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Why Patagonia?

Posted by on 10:24 pm in Culture, Travel | 12 comments

Why Patagonia?

Fred and Sharon spent November of this year in Patagonia–that windswept expanse of flat lands and high mountains of southern Argentina and Chile. Why, our friends asked, did you go to a place not known for rugs or textiles and where, uncharacteristically, you can drink the water out of the tap? Yes, Argentina is less “exotic” than our usual travel destinations, as Europe has been the main source of immigration and influence on the area.   Even though the population does look pretty much like Europe, and the food centers...

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By Rail in Mongolia

Posted by on 11:49 pm in Culture, Travel | 12 comments

By Rail in Mongolia

Fred loves train travel.  You meet an interesting cross-section of a population and get to peer into a country’s backyards as the train passes.  Wherever we go, we take train trips, and Mongolia was no exception. The vast country has relatively few kilometers of rail–all built for them by the Soviet Union.  Besides a few spur lines to mining towns, the only rail line in the country is the one that connects Beijing with Moscow.  The fancy Chinese spur to the Russian Trans-Siberian zips people straight through Mongolia, but Fred...

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The Far Corner of Mongolia

Posted by on 12:28 am in Travel | 9 comments

The Far Corner of Mongolia

People who have been visiting our shop since our trip to Mongolia this June have been happily shopping for our unusual felt slippers, as well as colorful purses and bags decorated with elaborate hand-embroidery.  Where are they from?  They are all made by Kazakh-ethnic women who live in the mountainous far-western corner of Mongolia. Fred and his friend Jeff visited this Mongolian corner and spent almost a week in the Kazakh-majority far-western province of Bayan Olgii.  They went trekking in Tavan Bogd (the “five saints”)...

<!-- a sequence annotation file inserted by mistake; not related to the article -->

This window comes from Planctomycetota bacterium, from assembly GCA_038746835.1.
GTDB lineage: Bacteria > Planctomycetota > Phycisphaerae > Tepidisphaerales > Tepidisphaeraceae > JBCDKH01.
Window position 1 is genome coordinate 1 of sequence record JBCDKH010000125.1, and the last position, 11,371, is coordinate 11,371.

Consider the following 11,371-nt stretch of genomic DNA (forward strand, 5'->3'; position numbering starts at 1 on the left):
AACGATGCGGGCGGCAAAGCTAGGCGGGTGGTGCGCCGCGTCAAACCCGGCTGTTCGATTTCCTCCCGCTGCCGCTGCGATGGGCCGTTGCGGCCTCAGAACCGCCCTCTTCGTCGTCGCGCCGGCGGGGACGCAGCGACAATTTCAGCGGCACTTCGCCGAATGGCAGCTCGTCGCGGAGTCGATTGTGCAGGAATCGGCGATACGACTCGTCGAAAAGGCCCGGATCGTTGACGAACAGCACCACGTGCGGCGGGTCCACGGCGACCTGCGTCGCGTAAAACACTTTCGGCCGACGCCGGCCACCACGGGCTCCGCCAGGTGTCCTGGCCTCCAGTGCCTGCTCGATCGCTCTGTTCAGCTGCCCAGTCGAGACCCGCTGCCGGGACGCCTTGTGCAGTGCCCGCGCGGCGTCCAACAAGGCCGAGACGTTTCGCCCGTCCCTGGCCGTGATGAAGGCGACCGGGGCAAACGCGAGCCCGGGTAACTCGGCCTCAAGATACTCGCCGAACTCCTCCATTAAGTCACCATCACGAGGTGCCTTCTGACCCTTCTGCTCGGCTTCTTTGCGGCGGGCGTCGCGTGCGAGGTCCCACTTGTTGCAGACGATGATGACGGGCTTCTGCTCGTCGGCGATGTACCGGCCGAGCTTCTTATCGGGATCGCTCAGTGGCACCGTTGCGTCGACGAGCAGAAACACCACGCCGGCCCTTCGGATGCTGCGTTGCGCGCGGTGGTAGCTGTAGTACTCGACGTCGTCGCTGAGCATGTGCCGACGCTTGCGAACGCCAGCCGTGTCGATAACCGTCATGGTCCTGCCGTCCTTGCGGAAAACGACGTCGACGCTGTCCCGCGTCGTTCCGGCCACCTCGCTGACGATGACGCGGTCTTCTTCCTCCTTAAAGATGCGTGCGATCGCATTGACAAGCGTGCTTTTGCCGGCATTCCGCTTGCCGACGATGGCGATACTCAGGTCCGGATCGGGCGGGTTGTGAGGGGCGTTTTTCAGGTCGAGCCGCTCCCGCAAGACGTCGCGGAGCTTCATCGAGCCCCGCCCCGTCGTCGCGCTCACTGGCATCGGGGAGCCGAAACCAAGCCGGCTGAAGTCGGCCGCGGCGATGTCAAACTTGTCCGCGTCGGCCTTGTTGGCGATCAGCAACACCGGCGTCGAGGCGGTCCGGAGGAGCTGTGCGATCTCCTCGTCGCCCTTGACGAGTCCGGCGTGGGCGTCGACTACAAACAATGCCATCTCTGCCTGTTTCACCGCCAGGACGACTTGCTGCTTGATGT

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“Gers” and “Yurts” in Mongolia

Posted by on 12:19 am in Culture, Shopping Overseas, Travel | 6 comments

“Gers” and “Yurts” in Mongolia

Mongolia is a wonderful country whose vast landscapes are scattered with round portable nomad tents.  The majority of the Mongolian population call theirs “gers”, but the minority Kazakh people in far western Mongolia call theirs “yurts”.  Kazakh yurts, however, should not be mistaken for Mongolian gers.  There are a number of differences. The two nomadic dwellings rang from the same sources, but have developed differences over the centuries.  In contemporary Mongolia, you often see a mix of gers and yurts in tourist...

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Driving in Mongolia

Posted by on 1:31 am in Antarctica Majestic, Shopping Overseas, Travel | 11 comments

Driving in Mongolia

  Mongolia is a vast country–13th largest in the world–with a small population–3 million.  Of interest to the driver, is that it has fewer kilometers of road per person than any country in the world, and some of the worst urban traffic. Until the 1990’s virtually all vehicles, and there weren’t many, were of Russian manufacture.  Now those old and patched-up Russian vehicles have migrated to the far corners of the country. They have been replaced in most places by foreign, mainly Japanese-made,...